8 Horror Movies Where The Villain Is Really The Hero

Because the road to Heaven is paved with bad intentions.

Hannibal Lecter Silence Of The Lambs
Orion Pictures

By their very nature, so many horror movies carve up some variation of the classic tale of Good vs. Evil. The thing is, those movies are often not quite as black and white as we're initially led to believe.

Are there any redeeming features to infamous child killer Freddy Krueger? Absolutely not. Is Michael Myers a nice fella who's just a little misunderstood? Not a chance. Can you make any argument for Hostel's Elite Hunting Group having warm 'n' welcome intentions? That'd be quite a stretch of the imagination.

The point here, is that some of the horror genre's villains are unquestionably no-good sinister sorts. But on the other side of this coin, there are those characters who are positioned as the villain of the piece - yet who are ultimately actually the hero of the movie in question.

Sometimes it's clear as day to see how the supposed villain is really the hero, while other times it requires a little more digging to get to the crux of the matter, but here are eight film characters depicted as a villain despite the reality being that they're really the hero of their respective picture.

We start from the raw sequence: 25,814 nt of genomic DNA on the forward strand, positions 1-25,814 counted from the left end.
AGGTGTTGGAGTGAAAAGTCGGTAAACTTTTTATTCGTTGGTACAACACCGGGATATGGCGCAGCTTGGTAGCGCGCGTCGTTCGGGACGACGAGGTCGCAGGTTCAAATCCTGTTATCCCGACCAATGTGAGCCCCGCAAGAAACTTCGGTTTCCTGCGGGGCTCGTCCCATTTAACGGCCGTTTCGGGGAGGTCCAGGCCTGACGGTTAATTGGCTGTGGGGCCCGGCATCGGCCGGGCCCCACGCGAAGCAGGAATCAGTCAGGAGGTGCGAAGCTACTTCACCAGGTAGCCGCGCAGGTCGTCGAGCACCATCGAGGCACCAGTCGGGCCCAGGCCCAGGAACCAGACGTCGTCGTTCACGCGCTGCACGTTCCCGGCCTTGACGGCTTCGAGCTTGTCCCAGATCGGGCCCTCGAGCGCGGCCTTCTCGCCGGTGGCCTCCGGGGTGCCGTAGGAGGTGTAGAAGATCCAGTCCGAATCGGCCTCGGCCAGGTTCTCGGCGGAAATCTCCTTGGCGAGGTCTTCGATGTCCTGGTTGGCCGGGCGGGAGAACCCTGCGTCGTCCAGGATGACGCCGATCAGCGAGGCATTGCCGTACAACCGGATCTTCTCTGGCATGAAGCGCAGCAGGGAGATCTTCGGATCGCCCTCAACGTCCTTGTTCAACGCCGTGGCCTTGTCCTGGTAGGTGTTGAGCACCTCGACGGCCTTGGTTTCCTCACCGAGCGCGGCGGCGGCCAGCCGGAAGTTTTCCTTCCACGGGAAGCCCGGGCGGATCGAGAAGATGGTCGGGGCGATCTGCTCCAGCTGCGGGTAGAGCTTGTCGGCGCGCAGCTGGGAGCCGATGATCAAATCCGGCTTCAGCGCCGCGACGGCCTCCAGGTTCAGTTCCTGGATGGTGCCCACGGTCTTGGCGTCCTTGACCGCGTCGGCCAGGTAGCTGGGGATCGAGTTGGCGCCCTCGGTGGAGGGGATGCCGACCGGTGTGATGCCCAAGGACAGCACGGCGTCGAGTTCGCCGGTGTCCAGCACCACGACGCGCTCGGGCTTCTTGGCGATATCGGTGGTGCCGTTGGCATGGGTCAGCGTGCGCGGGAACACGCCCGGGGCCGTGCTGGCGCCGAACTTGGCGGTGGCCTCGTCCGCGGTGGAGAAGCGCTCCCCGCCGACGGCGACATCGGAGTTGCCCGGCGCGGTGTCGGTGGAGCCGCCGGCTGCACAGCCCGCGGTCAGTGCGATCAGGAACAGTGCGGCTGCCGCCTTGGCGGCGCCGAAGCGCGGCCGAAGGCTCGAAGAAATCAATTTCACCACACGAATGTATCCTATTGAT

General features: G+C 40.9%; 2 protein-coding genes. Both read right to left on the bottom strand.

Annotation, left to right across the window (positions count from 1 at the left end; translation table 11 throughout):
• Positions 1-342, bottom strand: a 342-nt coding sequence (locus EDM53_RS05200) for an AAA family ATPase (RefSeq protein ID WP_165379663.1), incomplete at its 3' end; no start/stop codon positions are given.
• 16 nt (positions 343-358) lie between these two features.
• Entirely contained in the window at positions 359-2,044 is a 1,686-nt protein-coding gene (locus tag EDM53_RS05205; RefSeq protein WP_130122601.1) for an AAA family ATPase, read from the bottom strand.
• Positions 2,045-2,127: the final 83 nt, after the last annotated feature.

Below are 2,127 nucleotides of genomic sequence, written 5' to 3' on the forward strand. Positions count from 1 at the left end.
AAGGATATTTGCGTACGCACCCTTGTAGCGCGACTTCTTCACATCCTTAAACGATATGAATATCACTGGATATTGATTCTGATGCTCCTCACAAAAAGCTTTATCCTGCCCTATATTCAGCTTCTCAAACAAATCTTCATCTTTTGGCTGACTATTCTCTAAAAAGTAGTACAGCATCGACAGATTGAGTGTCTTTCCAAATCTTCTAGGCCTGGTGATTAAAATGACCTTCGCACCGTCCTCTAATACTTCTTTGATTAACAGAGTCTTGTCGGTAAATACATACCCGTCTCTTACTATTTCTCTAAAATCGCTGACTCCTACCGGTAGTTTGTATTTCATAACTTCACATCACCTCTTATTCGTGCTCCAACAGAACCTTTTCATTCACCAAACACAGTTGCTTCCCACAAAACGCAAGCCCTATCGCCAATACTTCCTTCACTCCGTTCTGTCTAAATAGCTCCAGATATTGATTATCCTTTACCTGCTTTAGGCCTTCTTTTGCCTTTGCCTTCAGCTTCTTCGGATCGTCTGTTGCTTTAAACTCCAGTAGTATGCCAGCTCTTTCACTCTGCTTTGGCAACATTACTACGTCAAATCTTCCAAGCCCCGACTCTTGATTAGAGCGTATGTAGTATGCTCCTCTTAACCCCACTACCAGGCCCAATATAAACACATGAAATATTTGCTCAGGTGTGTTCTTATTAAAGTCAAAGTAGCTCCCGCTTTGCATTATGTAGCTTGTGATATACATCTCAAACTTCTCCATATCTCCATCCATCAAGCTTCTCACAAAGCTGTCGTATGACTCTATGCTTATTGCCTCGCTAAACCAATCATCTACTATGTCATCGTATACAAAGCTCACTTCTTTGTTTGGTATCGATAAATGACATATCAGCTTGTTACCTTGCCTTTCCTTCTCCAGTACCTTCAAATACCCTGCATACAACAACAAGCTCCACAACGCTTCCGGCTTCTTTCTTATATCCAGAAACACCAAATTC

8. Friday The 13th - Pamela Voorhees 

Hannibal Lecter Silence Of The Lambs

How can you really throw too much shade at a grieving mother looking to seek revenge for the tragic death of her young son?

There's no doubting that Pamela Voorhees maybe channelled her heartbreak at the wrong people, but this was a woman who had been wronged on the biggest of big levels. After her son was tragically left to drown by careless counsellors who were more interested in exploring each other's bodies rather than focussing on their responsibilities, Mrs. Voorhees embarked on an initial murder spree a year after this loss.

Skipping ahead 21 years, that's when we see the present-day events of Friday the 13th play out - with Pamela directing her wrath towards the hot young things who have decided to rock up at Camp Crystal Lake.

From Pamela Voorhees' viewpoint, she's the hero of her own story. Her beloved son needlessly died due to the slack attitude of those who were supposed to be looking after him, and she channels that loss into a very understandable rage and sense of vengeance.

As mentioned, she undoubtedly goes a little too extreme in just how she expresses her emotions, but nobody can hold it against Mrs. Voorhees for wanting to exact revenge on those who cost her so much.

Senior Writer
Senior Writer

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